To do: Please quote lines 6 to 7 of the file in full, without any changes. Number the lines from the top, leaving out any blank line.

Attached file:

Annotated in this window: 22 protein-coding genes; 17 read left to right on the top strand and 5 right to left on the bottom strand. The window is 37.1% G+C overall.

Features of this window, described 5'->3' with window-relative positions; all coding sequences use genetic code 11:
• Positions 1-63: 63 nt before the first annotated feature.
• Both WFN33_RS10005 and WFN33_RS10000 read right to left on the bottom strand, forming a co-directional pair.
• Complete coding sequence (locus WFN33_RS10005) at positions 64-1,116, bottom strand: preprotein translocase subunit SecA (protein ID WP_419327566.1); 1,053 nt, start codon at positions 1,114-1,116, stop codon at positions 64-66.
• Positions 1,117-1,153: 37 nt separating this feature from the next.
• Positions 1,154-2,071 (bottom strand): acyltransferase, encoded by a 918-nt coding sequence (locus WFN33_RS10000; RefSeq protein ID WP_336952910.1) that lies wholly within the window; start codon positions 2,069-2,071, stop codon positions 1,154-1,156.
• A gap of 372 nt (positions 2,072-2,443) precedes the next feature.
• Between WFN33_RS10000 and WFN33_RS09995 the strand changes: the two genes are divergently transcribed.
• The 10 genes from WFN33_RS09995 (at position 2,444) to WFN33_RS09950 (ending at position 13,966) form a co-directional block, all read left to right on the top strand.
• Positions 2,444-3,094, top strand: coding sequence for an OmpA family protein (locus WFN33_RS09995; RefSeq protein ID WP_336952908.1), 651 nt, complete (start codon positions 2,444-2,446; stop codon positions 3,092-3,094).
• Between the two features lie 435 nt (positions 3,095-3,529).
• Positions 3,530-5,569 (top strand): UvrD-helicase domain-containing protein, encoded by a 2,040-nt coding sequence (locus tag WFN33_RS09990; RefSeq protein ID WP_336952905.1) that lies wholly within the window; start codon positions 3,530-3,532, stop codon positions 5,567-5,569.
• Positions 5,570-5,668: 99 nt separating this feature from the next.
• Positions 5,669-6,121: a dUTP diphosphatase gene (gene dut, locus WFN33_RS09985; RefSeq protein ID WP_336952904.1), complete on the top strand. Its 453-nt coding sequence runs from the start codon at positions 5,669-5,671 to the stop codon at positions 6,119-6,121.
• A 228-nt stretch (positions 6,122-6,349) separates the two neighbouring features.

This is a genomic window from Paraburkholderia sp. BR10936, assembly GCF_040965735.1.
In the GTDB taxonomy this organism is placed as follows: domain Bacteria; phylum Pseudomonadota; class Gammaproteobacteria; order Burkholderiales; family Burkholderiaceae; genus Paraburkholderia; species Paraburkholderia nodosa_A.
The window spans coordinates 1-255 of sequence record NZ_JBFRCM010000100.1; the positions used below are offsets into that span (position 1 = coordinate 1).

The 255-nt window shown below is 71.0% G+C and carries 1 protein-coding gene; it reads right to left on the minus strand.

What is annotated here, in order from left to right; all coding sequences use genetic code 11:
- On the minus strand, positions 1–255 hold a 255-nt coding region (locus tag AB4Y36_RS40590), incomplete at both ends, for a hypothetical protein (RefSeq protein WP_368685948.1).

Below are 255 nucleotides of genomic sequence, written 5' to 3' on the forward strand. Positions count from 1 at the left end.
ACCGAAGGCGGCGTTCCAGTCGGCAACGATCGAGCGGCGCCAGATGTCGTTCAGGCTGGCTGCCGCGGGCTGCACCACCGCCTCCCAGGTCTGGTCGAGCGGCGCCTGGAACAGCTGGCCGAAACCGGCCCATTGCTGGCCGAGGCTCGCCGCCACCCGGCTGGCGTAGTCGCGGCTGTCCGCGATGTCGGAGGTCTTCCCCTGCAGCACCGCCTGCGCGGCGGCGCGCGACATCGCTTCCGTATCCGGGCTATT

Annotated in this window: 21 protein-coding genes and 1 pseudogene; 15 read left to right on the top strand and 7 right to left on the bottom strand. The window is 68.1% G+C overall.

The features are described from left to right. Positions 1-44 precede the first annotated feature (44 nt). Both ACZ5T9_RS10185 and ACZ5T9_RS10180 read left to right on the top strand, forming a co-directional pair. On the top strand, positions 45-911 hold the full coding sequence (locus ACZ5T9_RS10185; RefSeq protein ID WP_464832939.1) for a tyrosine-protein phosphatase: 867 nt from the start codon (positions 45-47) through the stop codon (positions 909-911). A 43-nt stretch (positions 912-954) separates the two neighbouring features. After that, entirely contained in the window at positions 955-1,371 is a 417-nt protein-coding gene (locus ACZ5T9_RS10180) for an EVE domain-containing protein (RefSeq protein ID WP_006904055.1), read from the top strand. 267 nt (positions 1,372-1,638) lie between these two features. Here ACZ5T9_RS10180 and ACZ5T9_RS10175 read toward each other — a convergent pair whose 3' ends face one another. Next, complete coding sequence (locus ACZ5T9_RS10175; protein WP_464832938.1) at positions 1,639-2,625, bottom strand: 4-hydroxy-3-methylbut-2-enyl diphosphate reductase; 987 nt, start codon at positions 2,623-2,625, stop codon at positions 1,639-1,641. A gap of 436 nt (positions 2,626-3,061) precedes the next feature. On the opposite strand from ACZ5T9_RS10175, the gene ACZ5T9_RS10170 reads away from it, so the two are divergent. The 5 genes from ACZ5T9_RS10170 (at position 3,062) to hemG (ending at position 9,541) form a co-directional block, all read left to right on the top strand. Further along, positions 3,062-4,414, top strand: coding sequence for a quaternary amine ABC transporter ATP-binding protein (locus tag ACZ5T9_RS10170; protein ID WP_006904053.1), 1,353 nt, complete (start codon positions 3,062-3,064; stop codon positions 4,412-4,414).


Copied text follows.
• Positions 1,117-1,153: 37 nt separating this feature from the next.
• Positions 1,154-2,071 (bottom strand): acyltransferase, encoded by a 918-nt coding sequence (locus WFN33_RS10000; RefSeq protein ID WP_336952910.1) that lies wholly within the window; start codon positions 2,069-2,071, stop codon positions 1,154-1,156.